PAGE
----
Steroid Use With Abiraterone Offers Multidimensional Benefits to Patients With mCRPC

Excerpt:

“For decades, the standard of care for men with advanced prostate cancer has been the depletion or inhibition of androgens. While androgen-deprivation therapy (ADT) often results in temporary tumor regression or symptom relief in some patients, disease progression ultimately occurs over time. For patients with metastatic disease, the median overall survival (OS), until very recently, had been less than 2 years after chemotherapy.

“While tumor progression with ADT was previously believed to be hormone-refractory or androgen-independent, a large body of evidence supports that metastatic castration-resistant prostate cancer (mCRPC) is commonly driven by elevated steroid synthesis, increased expression or splice variants of the androgen receptor (AR), or AR ligand promiscuity, indicating the ongoing need for targeted androgen therapies.”

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Common Prostate Cancer Treatments Suppress Immune Response and May Promote Relapse

Excerpt:

“Prostate cancer patients and their doctors may want to think twice about the best timing for chemotherapy or radiation therapy in conjunction with a common nonsurgical treatment, based on international research findings led by UT Southwestern Medical Center investigators.

“Researchers using mouse models found that many medical androgen deprivation therapies (ADTs) – the most commonly used nonsurgical treatments for prostate cancer – may suppress patients’ adaptive immune responses, preventing immunotherapies from working if both treatments are used but not sequenced properly. ADTs are anti-hormone therapies that decrease the body’s levels of androgens, the type of hormone that is required for prostate cancer to survive and grow.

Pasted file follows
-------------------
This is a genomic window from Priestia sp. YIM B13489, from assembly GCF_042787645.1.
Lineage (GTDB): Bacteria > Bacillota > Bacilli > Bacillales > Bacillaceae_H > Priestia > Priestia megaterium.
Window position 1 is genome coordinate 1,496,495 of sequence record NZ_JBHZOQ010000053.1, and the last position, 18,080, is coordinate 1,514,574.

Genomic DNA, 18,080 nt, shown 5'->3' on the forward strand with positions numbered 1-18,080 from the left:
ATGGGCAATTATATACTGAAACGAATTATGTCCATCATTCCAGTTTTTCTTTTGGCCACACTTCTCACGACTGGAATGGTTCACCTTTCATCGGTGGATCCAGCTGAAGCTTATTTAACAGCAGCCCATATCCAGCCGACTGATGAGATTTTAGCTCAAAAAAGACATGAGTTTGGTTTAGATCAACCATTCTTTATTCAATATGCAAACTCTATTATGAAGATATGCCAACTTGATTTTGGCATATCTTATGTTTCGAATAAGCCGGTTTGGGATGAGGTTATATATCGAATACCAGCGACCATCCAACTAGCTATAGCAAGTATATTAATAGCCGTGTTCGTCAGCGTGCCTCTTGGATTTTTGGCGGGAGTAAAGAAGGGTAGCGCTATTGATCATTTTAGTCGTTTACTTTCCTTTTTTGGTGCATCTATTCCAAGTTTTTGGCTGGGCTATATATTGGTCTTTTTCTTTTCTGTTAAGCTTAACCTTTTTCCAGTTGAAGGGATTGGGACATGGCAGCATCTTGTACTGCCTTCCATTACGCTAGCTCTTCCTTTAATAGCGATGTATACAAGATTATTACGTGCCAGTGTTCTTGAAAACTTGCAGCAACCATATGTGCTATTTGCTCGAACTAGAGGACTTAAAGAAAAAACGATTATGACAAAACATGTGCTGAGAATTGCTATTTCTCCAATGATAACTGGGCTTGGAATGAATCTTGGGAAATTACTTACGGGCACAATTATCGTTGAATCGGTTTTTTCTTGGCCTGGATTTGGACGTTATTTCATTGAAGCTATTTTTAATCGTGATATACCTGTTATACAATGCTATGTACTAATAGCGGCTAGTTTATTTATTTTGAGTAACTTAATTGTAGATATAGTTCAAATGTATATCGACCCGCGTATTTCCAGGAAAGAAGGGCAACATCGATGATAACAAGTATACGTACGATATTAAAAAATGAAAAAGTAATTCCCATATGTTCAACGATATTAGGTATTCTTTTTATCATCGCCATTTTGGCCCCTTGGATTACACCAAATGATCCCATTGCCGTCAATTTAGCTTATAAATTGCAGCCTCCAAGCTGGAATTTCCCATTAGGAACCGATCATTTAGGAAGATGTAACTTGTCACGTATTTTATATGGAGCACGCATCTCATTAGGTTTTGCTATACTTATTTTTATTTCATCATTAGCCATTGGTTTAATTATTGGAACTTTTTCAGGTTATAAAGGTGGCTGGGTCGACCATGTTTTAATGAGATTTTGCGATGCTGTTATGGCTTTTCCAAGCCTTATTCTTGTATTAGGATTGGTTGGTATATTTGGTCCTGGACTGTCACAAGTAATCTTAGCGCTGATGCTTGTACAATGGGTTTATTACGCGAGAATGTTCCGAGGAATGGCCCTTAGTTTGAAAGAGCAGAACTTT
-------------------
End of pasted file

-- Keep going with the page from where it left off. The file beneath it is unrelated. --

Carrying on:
“The study findings were published this week in Science Translational Medicine.”

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Intermittent Hormonal Therapy Proves to be Viable in Prostate Cancer

“With no significant difference between intermittent and continuous androgen-deprivation therapy, patients with prostate cancer may experience an improvement in their quality of life with the former.

“Androgen-deprivation therapy may be an effective treatment in prostate cancer, though its side effects may result in a loss of quality of life for patients. Allowing low-risk patients to take breaks between treatments—a practice known as intermittent hormonal therapy, or a ‘hormone holiday’—may combat these challenges without impacting survival.

” ‘Intermittent hormonal therapy has been growing in popularity over the years. Patients who receive hormone therapy often have side effects, and giving them so-called “hormone holidays” may improve quality of life. Over the years, there has really been a lot of trials and experimental work that laid the groundwork for this going back 20 years,’ said Leonard G. Gomella, MD, in an interview with Targeted Oncology.”


“Hormone Holiday” Can Improve QoL for Select Patients With Prostate Cancer

“Androgen-deprivation therapy, while an effective treatment for prostate cancer, can result in side effects and a reduced quality of life. Allowing low-risk patients to take breaks between treatments—a practice known as intermittent hormonal therapy, or a ‘hormone holiday’—may combat these challenges without impacting survival.

“A recent systematic review and meta-analysis conducted by JAMA Oncology found no significant difference between intermittent and continuous therapy for overall survival (HR, 1.02; 95% CI, 0.93-1.11; 8 trials, 5352 patients), cancer-specific survival (HR, 1.02; 95% CI, 0.87-1.19; 5 trials, 3613 patients), and progression-free survival (HR, 0.94; 95% CI, 0.84-1.05; 4 trials, 1774 patients).”


Metastatic Hormone-Sensitive Prostate Cancer Should Include Docetaxel Alongside ADT